In Re: Aziza S.-B.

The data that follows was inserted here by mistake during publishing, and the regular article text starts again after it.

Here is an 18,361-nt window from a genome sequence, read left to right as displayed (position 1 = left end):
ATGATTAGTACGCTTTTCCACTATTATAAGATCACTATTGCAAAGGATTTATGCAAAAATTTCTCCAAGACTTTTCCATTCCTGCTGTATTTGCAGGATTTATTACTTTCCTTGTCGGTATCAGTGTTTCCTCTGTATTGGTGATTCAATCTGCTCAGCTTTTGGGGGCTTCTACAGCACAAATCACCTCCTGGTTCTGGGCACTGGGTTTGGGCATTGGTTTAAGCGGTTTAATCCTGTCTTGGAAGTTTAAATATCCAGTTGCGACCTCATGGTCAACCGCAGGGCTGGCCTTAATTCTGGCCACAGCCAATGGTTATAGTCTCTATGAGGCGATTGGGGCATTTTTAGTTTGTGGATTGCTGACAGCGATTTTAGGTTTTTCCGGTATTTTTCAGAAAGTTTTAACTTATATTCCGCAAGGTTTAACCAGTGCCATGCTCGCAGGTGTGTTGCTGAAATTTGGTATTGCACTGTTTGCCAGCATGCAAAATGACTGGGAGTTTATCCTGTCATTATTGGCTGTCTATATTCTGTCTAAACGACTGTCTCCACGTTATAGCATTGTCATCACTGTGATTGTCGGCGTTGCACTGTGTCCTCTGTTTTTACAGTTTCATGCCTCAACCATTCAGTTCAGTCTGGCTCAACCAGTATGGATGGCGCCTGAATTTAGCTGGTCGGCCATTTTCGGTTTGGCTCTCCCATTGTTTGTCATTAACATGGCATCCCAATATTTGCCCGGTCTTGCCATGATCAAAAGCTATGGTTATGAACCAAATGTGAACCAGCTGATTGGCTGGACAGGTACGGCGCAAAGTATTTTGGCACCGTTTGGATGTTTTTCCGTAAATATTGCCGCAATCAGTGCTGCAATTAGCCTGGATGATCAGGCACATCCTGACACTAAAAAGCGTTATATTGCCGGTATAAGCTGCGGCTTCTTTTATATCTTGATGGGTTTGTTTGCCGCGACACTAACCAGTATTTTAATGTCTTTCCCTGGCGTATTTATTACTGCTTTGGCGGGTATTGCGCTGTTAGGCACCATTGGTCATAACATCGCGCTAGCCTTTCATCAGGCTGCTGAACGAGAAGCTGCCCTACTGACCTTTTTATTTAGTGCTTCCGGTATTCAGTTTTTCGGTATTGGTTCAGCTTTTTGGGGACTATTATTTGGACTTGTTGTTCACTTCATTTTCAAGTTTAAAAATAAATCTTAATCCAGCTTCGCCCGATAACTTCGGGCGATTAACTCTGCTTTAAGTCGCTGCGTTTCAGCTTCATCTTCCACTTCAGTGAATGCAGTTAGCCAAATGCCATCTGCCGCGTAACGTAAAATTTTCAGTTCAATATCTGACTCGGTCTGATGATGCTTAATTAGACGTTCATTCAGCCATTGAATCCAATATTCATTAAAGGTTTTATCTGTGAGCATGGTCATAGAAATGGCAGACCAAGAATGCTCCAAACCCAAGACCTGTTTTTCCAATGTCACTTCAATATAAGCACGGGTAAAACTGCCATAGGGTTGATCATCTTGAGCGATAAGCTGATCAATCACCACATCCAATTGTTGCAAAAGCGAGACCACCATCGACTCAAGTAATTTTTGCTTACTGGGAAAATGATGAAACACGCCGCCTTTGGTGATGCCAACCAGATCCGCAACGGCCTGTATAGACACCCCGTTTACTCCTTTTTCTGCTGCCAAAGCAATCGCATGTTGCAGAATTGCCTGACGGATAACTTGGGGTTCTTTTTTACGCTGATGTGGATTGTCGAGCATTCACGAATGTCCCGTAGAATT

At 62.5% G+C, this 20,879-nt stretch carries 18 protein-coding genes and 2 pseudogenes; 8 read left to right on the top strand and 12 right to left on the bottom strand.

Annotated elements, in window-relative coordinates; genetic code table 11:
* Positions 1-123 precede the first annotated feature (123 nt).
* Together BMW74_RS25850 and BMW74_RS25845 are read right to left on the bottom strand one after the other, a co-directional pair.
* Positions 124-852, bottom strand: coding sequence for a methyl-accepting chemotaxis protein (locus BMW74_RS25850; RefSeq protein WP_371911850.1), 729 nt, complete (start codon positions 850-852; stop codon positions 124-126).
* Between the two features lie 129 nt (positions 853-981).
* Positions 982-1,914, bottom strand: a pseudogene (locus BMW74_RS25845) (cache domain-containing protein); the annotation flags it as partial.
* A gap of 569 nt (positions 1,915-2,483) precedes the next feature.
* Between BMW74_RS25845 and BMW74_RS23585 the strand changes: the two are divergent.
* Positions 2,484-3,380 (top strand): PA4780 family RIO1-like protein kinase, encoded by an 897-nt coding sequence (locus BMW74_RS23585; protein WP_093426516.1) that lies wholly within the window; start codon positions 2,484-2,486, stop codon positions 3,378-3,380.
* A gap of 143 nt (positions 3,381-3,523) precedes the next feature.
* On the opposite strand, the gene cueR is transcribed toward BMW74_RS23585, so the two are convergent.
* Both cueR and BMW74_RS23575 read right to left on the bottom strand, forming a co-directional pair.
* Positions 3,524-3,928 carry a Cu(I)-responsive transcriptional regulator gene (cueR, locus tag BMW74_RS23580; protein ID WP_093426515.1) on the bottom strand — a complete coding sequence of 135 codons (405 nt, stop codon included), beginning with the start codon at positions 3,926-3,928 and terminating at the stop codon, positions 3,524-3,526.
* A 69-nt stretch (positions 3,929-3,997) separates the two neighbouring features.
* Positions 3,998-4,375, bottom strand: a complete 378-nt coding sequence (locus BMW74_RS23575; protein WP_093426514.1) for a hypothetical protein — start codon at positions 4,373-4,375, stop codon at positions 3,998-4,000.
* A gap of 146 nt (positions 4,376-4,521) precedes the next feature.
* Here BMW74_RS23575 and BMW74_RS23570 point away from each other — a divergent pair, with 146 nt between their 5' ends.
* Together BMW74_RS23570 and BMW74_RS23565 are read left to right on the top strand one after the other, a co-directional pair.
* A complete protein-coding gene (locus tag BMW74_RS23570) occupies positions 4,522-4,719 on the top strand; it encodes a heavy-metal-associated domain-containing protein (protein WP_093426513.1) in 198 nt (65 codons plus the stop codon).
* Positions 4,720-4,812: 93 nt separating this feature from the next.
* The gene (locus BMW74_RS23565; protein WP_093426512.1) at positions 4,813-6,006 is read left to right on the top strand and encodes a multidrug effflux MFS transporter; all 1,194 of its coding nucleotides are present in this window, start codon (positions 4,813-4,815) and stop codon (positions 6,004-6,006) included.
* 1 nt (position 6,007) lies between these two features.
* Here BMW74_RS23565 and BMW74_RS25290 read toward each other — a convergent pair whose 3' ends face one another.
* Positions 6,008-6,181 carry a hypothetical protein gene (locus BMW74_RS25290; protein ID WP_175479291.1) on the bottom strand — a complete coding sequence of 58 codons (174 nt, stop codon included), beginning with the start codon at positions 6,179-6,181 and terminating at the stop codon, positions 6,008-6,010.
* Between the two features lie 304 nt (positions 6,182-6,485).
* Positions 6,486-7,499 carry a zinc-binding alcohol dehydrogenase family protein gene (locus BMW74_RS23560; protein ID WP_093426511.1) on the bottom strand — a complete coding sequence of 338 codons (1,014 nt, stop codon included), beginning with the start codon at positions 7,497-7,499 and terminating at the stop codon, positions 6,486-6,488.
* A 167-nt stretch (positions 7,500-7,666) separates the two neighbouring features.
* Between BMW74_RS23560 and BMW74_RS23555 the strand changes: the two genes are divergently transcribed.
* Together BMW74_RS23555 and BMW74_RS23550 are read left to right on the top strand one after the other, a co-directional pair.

The court at times was impatient with all counsel, sarcastic and gruff, a judicial temperament that is inappropriate for the trial court; however, the court's memorandum of decision revealed that its findings and legal conclusions in terminating the respondent's parental rights were supported by evidence in the record. Eric B., with substance abuse and domestic violence issues, fathered nine children with seven different women before having the three children at issue in this case with Stacey S. The trial court rendered judgment terminating his parental rights to the three minor children pursuant to C.G.S. §17a-112(j)(3)(B)(i), for failure to achieve sufficient personal rehabilitation. The respondent appealed claiming, inter alia, that the court violated the Code of Judicial Conduct in that an appearance of impropriety permeated the trial and the court's decision. The Appellate Court affirmed the judgment. The record did not disclose that the court prejudged the respondent's credibility or the matter before it. The respondent failed to preserve his claim that the trial court abused its discretion in denying the "respondents' " motion for recusal and demonstrated bias. Only counsel for Stacey S. asked the trial court to recuse itself. Counsel for the respondent did not join in the motion. The Appellate Court declined to review the unpreserved claim. The respondent also argued that the court violated the principles of impartiality and fairness by copying its best interest analysis from prior unrelated cases and failed to conduct any meaningful independent analysis of the best interests of the children as required by C.G.S. §17a-112(j)(2). The Appellate Court declined to address the issue as stated and disagreed with the substance of the argument briefedthat the court did not weigh the children's strong desire to return to their parents and the benefit of their relationship with the parents. Regardless of how the court stated its findings and conclusions, the entire memorandum of decision demonstrated that the court was aware of the evidence presented. The conclusion that termination of the respondent's parental rights was in the best interests of the children was amply supported by the evidence presented by the petitioner, the commissioner of children and families.